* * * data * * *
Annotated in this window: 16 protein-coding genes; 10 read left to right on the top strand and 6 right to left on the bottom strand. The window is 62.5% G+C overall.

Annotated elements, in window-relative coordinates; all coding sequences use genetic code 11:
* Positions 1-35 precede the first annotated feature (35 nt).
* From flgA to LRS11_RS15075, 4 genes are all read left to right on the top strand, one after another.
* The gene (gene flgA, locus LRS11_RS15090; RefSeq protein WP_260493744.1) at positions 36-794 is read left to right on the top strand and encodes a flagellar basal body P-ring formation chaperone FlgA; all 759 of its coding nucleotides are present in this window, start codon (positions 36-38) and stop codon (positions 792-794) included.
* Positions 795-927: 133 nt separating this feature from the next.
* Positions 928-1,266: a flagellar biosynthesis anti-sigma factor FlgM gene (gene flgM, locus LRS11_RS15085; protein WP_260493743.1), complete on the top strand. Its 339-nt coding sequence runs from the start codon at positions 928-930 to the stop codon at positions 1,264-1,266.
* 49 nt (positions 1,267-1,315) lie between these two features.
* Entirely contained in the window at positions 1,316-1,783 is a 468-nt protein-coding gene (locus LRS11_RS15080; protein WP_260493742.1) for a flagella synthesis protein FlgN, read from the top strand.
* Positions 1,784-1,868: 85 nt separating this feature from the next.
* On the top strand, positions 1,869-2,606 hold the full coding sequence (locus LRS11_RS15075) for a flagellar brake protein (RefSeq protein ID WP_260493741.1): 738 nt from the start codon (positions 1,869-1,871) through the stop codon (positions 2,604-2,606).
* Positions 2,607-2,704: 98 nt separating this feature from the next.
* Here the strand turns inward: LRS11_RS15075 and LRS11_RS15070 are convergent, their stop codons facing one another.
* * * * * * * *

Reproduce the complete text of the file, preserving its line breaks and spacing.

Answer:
Annotated in this window: 16 protein-coding genes; 10 read left to right on the top strand and 6 right to left on the bottom strand. The window is 62.5% G+C overall.

Annotated elements, in window-relative coordinates; all coding sequences use genetic code 11:
* Positions 1-35 precede the first annotated feature (35 nt).
* From flgA to LRS11_RS15075, 4 genes are all read left to right on the top strand, one after another.
* The gene (gene flgA, locus LRS11_RS15090; RefSeq protein WP_260493744.1) at positions 36-794 is read left to right on the top strand and encodes a flagellar basal body P-ring formation chaperone FlgA; all 759 of its coding nucleotides are present in this window, start codon (positions 36-38) and stop codon (positions 792-794) included.
* Positions 795-927: 133 nt separating this feature from the next.
* Positions 928-1,266: a flagellar biosynthesis anti-sigma factor FlgM gene (gene flgM, locus LRS11_RS15085; protein WP_260493743.1), complete on the top strand. Its 339-nt coding sequence runs from the start codon at positions 928-930 to the stop codon at positions 1,264-1,266.
* 49 nt (positions 1,267-1,315) lie between these two features.
* Entirely contained in the window at positions 1,316-1,783 is a 468-nt protein-coding gene (locus LRS11_RS15080; protein WP_260493742.1) for a flagella synthesis protein FlgN, read from the top strand.
* Positions 1,784-1,868: 85 nt separating this feature from the next.
* On the top strand, positions 1,869-2,606 hold the full coding sequence (locus LRS11_RS15075) for a flagellar brake protein (RefSeq protein ID WP_260493741.1): 738 nt from the start codon (positions 1,869-1,871) through the stop codon (positions 2,604-2,606).
* Positions 2,607-2,704: 98 nt separating this feature from the next.
* Here the strand turns inward: LRS11_RS15075 and LRS11_RS15070 are convergent, their stop codons facing one another.